MEM INST OSWALDO CRUZ, RIO DE JANEIRO, 104(4) July 2009
PAGES: 665-667 DOI: 10.1590/S0074-02762009000400024 Short communication
Low frequency of human papillomavirus detection in prostate tissue from individuals from Northern Brazil

Rodrigo Vellasco Duarte SilvestreI; Mariana Ferreira LealII; Samia DemachkiI; Márcia Cristina de Souza NahumI; Julio Guilherme Balieiro BernardesIII; Silvia Helena Barem RabenhorstIV; Marília de Arruda Cardoso SmithII; Wyller Alencar de MelloV; Adriana Costa GuimarãesVI; Rommel Rodríguez BurbanoVI, +

IDepartamento de Anatomia Patológica
IIDisciplina de Genética, Departamento de Morfologia e Genética, Universidade Federal de São Paulo, São Paulo, SP, Brasil
IIIDepartamento de Cirurgia, Hospital Universitário João de Barros Barreto
IVLaboratório de Genética Molecular, Departamento de Patologia e Medicina Forense, Escola de Medicina, Universidade Federal do Ceará, Fortaleza, CE, Brasil
VLaboratório de Papilomavírus, Instituto Evandro Chagas, Fundação Nacional de Saúde, Ministério da Saúde, Belém, PA, Brasil
VILaboratório de Citogenética Humana, Instituto de Ciências Biológicas, Universidade Federal do Pará, Campus Universitário do Guamá, Av. Augusto Correa 1, 66075-900 Belém, PA, Brasil

Abstract

The presence of human papillomavirus (HPV) was evaluated in 65 samples of prostate tumours and six samples of prostates with benign prostatic hyperplasia from individuals from Northern Brazil. We used a highly sensitive test, the Linear Array HPV Genotyping Test, to detect 37 high and low-risk HPV types. In this study, only 3% of tumour samples showed HPV infection. Our findings support the conclusion that, despite the high incidence of HPV infection in the geographic regions studied, HPV was not associated with a higher risk of prostate cancer. To our knowledge, this is the first study evaluating the frequency of HPV detection in prostatic tissue of individuals from Brazil.

Prostate cancer is the fifth most common cancer in the world and the second most common cancer in men (Parkin et al. 2005). In Brazil, an estimated 49,530 cases were newly diagnosed in 2008. However, in Northern Brazil, the incidence rates are lower than the national average rate (INCA 2007).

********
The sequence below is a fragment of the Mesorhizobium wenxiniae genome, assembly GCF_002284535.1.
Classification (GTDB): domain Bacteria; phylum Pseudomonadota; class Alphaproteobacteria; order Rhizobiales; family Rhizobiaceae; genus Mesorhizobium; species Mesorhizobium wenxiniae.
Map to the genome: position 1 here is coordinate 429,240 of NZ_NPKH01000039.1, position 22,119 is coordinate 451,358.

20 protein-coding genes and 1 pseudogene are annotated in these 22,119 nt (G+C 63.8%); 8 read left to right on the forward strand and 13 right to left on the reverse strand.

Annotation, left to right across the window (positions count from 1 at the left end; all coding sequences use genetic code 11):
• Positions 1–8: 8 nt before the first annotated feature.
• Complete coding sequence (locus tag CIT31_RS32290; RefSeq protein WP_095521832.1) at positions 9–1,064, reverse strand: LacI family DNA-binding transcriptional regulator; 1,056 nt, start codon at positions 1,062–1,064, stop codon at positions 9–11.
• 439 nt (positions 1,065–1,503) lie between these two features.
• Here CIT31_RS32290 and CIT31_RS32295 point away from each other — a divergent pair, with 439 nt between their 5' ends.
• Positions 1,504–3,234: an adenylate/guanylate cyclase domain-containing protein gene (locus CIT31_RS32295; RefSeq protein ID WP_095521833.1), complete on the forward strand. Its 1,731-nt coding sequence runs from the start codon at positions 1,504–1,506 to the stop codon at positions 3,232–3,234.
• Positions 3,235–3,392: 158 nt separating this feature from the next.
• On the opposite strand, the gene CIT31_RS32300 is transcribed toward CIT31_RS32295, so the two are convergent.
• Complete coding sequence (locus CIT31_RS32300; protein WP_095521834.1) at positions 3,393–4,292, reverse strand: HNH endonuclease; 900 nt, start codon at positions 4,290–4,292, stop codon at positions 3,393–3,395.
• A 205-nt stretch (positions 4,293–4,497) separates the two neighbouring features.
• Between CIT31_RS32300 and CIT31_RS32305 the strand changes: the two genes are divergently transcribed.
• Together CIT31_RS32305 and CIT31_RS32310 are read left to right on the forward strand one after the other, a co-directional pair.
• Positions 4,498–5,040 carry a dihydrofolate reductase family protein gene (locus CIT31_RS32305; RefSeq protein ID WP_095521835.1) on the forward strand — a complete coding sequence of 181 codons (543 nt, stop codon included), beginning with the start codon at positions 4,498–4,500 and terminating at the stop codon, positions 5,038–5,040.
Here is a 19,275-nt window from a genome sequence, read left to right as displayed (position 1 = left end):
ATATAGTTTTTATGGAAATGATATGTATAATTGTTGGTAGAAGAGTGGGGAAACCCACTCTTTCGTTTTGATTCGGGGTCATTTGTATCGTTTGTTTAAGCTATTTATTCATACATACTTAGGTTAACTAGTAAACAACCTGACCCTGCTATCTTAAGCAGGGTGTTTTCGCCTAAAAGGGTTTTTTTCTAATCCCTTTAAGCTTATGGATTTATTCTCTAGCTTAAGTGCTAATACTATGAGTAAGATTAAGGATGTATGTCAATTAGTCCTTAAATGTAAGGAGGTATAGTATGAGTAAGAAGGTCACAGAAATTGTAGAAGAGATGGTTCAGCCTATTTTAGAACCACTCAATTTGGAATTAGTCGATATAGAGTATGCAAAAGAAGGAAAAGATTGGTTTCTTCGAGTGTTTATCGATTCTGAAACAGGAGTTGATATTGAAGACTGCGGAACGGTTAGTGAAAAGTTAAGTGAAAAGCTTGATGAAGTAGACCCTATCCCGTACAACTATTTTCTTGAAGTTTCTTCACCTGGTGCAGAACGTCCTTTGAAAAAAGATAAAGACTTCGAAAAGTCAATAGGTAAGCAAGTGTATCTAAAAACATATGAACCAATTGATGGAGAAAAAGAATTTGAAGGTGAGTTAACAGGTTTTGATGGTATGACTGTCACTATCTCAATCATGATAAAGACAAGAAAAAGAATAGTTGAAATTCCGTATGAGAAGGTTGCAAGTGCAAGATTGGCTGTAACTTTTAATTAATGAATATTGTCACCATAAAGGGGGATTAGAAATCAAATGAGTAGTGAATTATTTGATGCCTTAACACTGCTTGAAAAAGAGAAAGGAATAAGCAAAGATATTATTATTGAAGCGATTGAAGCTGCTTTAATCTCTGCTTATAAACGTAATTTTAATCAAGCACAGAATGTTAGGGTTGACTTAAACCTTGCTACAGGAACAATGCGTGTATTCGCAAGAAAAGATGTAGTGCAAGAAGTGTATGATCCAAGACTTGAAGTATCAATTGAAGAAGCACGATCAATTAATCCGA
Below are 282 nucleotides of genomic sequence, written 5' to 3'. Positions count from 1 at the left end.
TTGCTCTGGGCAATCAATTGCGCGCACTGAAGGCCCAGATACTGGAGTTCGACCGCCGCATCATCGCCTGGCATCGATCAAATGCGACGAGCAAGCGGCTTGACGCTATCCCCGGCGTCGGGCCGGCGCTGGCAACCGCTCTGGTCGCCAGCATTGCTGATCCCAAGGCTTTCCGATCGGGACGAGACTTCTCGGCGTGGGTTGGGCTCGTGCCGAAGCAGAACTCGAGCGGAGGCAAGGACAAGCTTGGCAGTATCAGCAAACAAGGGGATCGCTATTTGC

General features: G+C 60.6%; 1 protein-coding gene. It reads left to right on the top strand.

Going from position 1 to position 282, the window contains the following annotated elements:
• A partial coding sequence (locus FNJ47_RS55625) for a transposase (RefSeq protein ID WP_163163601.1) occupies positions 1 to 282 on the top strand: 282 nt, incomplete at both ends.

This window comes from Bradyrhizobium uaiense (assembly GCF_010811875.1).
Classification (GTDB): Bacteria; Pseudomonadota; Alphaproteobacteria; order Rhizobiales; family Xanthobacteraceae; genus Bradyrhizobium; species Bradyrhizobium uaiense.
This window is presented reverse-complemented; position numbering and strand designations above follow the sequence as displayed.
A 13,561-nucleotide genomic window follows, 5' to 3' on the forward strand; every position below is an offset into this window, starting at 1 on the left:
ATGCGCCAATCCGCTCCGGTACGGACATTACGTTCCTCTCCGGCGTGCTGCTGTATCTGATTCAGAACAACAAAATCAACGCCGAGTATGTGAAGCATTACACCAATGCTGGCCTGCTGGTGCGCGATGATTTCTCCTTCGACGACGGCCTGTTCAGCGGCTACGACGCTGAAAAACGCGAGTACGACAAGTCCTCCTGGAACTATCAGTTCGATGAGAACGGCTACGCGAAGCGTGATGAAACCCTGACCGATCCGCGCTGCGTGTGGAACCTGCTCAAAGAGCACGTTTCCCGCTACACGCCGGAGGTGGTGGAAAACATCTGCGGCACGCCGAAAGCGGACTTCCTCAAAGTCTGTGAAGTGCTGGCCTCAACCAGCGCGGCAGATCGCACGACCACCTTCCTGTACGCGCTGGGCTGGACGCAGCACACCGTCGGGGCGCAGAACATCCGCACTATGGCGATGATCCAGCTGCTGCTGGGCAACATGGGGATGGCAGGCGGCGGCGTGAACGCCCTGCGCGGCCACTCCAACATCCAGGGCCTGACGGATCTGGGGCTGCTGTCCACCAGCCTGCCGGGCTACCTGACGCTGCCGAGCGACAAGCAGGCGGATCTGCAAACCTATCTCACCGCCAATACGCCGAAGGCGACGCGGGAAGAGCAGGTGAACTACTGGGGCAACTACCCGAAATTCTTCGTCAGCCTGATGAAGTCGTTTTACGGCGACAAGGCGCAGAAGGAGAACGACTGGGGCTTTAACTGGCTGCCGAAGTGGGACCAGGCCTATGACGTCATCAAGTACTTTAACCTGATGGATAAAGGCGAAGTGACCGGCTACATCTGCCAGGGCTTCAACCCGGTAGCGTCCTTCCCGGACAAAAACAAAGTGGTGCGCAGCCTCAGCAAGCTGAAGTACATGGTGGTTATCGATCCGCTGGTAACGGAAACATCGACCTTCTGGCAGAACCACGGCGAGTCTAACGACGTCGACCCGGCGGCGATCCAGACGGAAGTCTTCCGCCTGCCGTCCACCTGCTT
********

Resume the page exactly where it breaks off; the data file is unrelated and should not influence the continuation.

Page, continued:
In general, inflammation is associated with multiple cancers and prostate inflammation, in particular, has been suggested to be a factor in the development and progression of prostate cancer. Infections, particularly sexually transmitted and other ascending urogenital infections, are possible causes of intraprostatic inflammation and/or prostate cancer. Infectious organisms have been described to be important for the maintenance of local inflammation processes and can be responsible for the cellular alterations that lead to genetic and epigenetic alterations bringing cells to transformation (De Marzo et al. 2007).

Several studies have suggested that the ethnic differences observed in the incidence rates of prostate cancer could be derived from cultural variations in sexual behaviour. The possible relationship between high risk human papillomavirus (HPV) infection and prostate cancer has been investigated previously (Anwar et al. 1992, Tu et al. 1994, Strickler & Goedert 2001, Adami et al. 2003, Carozzi et al. 2004, May et al. 2008).

HPV codes for the oncoproteins E6 and E7 that are able to immortalise many cellular types, including prostate tissue cells, in vitro through the inactivation of the tumour suppressor genes, P53 and PRb (Choo et al. 1999). Epidemiological data also demonstrate that men with a history of anal cancer, a tumour associated with HPV infection, have an increased risk of developing prostate cancer (Rabkin et al. 1992). A clear association between HPV infection and the development of prostate cancer and/or progression has still not been established. To our knowledge, this is the first study evaluating the frequency of HPV infection in individuals with prostate cancer in Brazil. This study aims to detect high and low-risk HPV DNA, using a highly sensitive assay, in samples of prostate tumours and of prostates with benign prostatic hyperplasia (BPH), from individuals from Northern Brazil.

The study included 65 cases of prostate cancer and six cases of BPH from patients who underwent surgical treatment. For each patient with BPH, samples were obtained from the urothelial region in the urethra and from the deep prostate tissue (without urothelial cells). Specimens were obtained from patients of several hospitals of state of Pará, Northern Brazil. All patients had negative histories of exposure to either chemotherapy or radiotherapy prior to surgery and the patients had no other diagnosed cancers. Informed consent with approval of the ethics committee of João de Barros Barreto University Hospital was obtained from all patients.

Tumours were staged using standard criteria by Gleason score and TNM staging. No sample had a Gleason score lower than 5. Table shows the cases along with their clinico-pathological characteristics